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Affixation in semantic space: Modeling morpheme meanings with compositional distributional semantics.
Psychol Rev 2015; 122(3):485-515PR

Abstract

The present work proposes a computational model of morpheme combination at the meaning level. The model moves from the tenets of distributional semantics, and assumes that word meanings can be effectively represented by vectors recording their co-occurrence with other words in a large text corpus. Given this assumption, affixes are modeled as functions (matrices) mapping stems onto derived forms. Derived-form meanings can be thought of as the result of a combinatorial procedure that transforms the stem vector on the basis of the affix matrix (e.g., the meaning of nameless is obtained by multiplying the vector of name with the matrix of -less). We show that this architecture accounts for the remarkable human capacity of generating new words that denote novel meanings, correctly predicting semantic intuitions about novel derived forms. Moreover, the proposed compositional approach, once paired with a whole-word route, provides a new interpretative framework for semantic transparency, which is here partially explained in terms of ease of the combinatorial procedure and strength of the transformation brought about by the affix. Model-based predictions are in line with the modulation of semantic transparency on explicit intuitions about existing words, response times in lexical decision, and morphological priming. In conclusion, we introduce a computational model to account for morpheme combination at the meaning level. The model is data-driven, theoretically sound, and empirically supported, and it makes predictions that open new research avenues in the domain of semantic processing. (PsycINFO Database Record

Authors+Show Affiliations

Center for Mind/Brain Sciences, University of Trento.Center for Mind/Brain Sciences, University of Trento.

Pub Type(s)

Journal Article
Research Support, Non-U.S. Gov't

Language

eng

PubMed ID

26120909

Citation

Marelli, Marco, and Marco Baroni. "Affixation in Semantic Space: Modeling Morpheme Meanings With Compositional Distributional Semantics." Psychological Review, vol. 122, no. 3, 2015, pp. 485-515.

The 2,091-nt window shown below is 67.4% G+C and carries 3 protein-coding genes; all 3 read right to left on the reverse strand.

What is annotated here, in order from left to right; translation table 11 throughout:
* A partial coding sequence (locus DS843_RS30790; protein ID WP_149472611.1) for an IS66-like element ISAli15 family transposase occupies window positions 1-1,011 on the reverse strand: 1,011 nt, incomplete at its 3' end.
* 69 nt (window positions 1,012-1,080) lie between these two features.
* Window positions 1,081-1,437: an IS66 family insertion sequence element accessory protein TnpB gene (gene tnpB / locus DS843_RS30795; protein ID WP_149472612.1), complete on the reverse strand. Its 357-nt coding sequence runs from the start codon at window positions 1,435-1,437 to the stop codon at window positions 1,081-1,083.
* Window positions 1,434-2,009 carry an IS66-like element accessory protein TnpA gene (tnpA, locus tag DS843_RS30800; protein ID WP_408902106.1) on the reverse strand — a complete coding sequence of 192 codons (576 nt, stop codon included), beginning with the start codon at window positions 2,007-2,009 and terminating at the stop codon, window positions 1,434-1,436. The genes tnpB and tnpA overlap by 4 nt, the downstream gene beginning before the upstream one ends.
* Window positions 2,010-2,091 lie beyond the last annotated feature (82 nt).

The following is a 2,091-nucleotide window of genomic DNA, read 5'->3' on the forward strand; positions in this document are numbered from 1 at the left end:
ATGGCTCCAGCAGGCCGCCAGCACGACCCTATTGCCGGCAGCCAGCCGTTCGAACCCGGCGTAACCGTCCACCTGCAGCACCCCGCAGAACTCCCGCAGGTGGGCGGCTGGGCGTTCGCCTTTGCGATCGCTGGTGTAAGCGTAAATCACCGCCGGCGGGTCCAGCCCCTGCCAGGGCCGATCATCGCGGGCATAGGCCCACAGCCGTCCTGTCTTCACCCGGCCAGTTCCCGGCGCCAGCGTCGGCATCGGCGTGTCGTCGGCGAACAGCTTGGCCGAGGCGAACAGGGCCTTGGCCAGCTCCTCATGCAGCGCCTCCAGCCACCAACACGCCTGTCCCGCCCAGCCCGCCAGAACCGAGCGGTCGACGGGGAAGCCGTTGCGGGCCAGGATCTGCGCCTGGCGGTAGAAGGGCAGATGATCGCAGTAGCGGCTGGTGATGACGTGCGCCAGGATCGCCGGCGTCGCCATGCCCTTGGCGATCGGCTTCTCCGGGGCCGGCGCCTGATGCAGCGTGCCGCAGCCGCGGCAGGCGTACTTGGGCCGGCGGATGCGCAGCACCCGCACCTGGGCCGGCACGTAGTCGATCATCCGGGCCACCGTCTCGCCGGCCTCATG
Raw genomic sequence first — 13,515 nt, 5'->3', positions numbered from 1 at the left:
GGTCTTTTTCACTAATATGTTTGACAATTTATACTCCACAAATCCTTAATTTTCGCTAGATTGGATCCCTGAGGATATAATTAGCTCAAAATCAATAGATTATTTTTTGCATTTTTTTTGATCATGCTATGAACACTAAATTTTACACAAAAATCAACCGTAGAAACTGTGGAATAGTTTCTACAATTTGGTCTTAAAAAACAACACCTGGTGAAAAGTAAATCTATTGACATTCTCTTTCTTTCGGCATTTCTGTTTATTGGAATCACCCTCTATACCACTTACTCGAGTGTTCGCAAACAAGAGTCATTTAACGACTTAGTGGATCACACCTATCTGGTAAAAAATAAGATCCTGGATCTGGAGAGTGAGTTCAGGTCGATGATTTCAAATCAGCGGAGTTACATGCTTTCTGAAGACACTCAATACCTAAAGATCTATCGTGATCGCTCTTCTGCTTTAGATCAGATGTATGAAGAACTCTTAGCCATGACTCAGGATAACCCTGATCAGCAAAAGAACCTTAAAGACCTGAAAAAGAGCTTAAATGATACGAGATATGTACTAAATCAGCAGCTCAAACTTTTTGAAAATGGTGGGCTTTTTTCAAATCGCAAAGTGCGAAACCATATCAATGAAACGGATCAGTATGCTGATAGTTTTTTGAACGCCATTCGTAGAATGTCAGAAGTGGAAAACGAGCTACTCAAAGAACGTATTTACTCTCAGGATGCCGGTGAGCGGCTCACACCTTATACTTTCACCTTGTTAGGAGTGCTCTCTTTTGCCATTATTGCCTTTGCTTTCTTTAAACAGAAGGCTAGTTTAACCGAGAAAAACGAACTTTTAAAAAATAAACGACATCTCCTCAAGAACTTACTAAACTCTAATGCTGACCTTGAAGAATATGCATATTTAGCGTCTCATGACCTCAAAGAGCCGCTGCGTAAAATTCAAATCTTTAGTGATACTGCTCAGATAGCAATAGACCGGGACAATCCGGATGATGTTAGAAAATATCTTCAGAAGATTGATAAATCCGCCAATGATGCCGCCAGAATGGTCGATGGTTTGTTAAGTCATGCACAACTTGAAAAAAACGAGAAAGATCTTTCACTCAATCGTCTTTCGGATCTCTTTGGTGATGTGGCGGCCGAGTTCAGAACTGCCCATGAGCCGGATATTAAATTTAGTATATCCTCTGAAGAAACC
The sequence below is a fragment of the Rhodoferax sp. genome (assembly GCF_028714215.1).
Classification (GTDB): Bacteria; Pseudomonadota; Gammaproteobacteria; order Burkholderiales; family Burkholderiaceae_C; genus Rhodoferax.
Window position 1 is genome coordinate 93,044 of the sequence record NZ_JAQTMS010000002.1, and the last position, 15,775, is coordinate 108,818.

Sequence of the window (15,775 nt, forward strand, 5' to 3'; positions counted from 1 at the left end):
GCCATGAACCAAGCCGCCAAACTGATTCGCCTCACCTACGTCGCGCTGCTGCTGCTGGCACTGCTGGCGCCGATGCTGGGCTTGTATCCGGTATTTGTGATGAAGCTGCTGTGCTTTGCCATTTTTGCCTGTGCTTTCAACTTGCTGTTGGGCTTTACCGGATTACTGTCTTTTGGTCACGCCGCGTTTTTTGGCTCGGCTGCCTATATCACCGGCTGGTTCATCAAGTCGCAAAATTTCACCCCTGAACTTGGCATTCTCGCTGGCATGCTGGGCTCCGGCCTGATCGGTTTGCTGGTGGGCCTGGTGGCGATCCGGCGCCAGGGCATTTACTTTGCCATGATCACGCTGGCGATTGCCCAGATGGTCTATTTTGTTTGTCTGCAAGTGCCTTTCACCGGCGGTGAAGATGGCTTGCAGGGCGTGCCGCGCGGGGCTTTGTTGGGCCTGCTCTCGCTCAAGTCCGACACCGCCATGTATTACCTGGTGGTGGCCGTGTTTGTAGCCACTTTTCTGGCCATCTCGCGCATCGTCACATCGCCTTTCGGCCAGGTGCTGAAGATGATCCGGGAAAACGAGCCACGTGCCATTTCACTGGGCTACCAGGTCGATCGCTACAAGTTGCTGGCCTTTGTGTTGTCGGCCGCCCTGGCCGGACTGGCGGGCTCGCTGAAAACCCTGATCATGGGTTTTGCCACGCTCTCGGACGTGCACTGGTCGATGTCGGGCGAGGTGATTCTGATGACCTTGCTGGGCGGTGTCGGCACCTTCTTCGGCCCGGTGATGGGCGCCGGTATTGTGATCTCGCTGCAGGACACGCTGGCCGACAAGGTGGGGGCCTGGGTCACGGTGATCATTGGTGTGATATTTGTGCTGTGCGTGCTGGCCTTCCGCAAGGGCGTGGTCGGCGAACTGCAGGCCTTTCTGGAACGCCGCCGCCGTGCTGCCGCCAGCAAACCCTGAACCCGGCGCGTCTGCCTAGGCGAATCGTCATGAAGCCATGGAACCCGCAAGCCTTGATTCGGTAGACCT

Marelli M, Baroni M. Affixation in semantic space: Modeling morpheme meanings with compositional distributional semantics. Psychol Rev. 2015;122(3):485-515.
Marelli, M., & Baroni, M. (2015). Affixation in semantic space: Modeling morpheme meanings with compositional distributional semantics. Psychological Review, 122(3), pp. 485-515. doi:10.1037/a0039267.
Marelli M, Baroni M. Affixation in Semantic Space: Modeling Morpheme Meanings With Compositional Distributional Semantics. Psychol Rev. 2015;122(3):485-515. PubMed PMID: 26120909.
* Article titles in AMA citation format should be in sentence-case
TY - JOUR T1 - Affixation in semantic space: Modeling morpheme meanings with compositional distributional semantics. AU - Marelli,Marco, AU - Baroni,Marco, PY - 2015/6/30/entrez PY - 2015/6/30/pubmed PY - 2016/12/15/medline SP - 485 EP - 515 JF - Psychological review JO - Psychol Rev VL - 122 IS - 3 N2 - The present work proposes a computational model of morpheme combination at the meaning level. The model moves from the tenets of distributional semantics, and assumes that word meanings can be effectively represented by vectors recording their co-occurrence with other words in a large text corpus. Given this assumption, affixes are modeled as functions (matrices) mapping stems onto derived forms. Derived-form meanings can be thought of as the result of a combinatorial procedure that transforms the stem vector on the basis of the affix matrix (e.g., the meaning of nameless is obtained by multiplying the vector of name with the matrix of -less). We show that this architecture accounts for the remarkable human capacity of generating new words that denote novel meanings, correctly predicting semantic intuitions about novel derived forms. Moreover, the proposed compositional approach, once paired with a whole-word route, provides a new interpretative framework for semantic transparency, which is here partially explained in terms of ease of the combinatorial procedure and strength of the transformation brought about by the affix. Model-based predictions are in line with the modulation of semantic transparency on explicit intuitions about existing words, response times in lexical decision, and morphological priming. In conclusion, we introduce a computational model to account for morpheme combination at the meaning level. The model is data-driven, theoretically sound, and empirically supported, and it makes predictions that open new research avenues in the domain of semantic processing. (PsycINFO Database Record SN - 1939-1471 UR - https://www.unboundmedicine.com/medline/citation/26120909/Affixation_in_semantic_space:_Modeling_morpheme_meanings_with_compositional_distributional_semantics_ L2 - http://content.apa.org/journals/rev/122/3/485 DB - PRIME DP - Unbound Medicine ER -